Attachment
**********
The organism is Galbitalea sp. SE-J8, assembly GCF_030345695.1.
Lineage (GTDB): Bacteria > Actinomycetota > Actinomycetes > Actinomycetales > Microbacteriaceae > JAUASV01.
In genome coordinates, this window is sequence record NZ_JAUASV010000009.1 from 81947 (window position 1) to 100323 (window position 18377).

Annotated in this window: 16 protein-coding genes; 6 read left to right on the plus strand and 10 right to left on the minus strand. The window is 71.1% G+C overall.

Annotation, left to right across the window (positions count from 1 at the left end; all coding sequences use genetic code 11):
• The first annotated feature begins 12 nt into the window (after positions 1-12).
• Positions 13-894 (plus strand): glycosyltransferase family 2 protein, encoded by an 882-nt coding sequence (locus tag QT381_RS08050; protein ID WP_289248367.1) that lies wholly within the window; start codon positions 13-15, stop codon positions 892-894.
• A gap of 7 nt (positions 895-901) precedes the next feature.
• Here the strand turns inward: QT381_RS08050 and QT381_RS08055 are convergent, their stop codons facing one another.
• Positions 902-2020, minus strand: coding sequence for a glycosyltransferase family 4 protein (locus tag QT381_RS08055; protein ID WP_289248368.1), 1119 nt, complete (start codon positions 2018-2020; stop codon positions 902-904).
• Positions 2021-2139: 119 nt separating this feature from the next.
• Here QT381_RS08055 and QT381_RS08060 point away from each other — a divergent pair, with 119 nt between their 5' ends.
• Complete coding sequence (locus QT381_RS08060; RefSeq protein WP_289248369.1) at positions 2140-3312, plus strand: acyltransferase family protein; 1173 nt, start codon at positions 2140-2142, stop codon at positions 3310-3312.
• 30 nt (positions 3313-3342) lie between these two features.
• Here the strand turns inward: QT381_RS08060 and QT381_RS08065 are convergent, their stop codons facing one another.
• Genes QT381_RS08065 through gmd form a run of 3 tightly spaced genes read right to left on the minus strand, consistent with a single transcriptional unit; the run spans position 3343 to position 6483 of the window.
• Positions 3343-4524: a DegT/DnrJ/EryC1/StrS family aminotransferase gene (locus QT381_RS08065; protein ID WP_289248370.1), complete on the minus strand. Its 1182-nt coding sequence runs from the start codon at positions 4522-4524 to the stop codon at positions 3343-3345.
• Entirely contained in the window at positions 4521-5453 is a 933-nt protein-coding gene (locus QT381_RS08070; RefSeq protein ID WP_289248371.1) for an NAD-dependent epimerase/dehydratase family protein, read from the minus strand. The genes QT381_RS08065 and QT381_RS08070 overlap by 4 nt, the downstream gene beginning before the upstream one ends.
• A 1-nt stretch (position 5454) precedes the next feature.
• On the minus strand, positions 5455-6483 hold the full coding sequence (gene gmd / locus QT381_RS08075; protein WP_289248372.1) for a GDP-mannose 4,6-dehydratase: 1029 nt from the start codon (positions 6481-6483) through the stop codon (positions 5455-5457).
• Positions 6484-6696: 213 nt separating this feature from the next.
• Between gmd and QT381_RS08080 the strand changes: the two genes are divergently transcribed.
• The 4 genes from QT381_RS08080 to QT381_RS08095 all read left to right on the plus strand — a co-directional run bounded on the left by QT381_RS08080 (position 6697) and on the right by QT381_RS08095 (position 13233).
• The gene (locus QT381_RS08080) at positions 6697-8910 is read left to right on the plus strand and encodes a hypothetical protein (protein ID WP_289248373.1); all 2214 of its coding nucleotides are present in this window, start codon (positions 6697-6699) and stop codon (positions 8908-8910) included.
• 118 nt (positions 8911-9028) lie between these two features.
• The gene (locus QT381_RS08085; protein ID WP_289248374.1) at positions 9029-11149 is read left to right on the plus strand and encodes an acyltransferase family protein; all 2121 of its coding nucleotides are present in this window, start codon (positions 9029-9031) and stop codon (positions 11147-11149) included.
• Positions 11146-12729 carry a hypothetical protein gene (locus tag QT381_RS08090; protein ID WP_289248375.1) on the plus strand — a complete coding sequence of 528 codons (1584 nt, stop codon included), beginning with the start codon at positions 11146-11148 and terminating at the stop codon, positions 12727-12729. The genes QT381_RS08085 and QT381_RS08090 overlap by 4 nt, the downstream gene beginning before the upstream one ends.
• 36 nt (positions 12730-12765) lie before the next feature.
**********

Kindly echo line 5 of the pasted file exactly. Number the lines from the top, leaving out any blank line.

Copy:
Annotation, left to right across the window (positions count from 1 at the left end; all coding sequences use genetic code 11):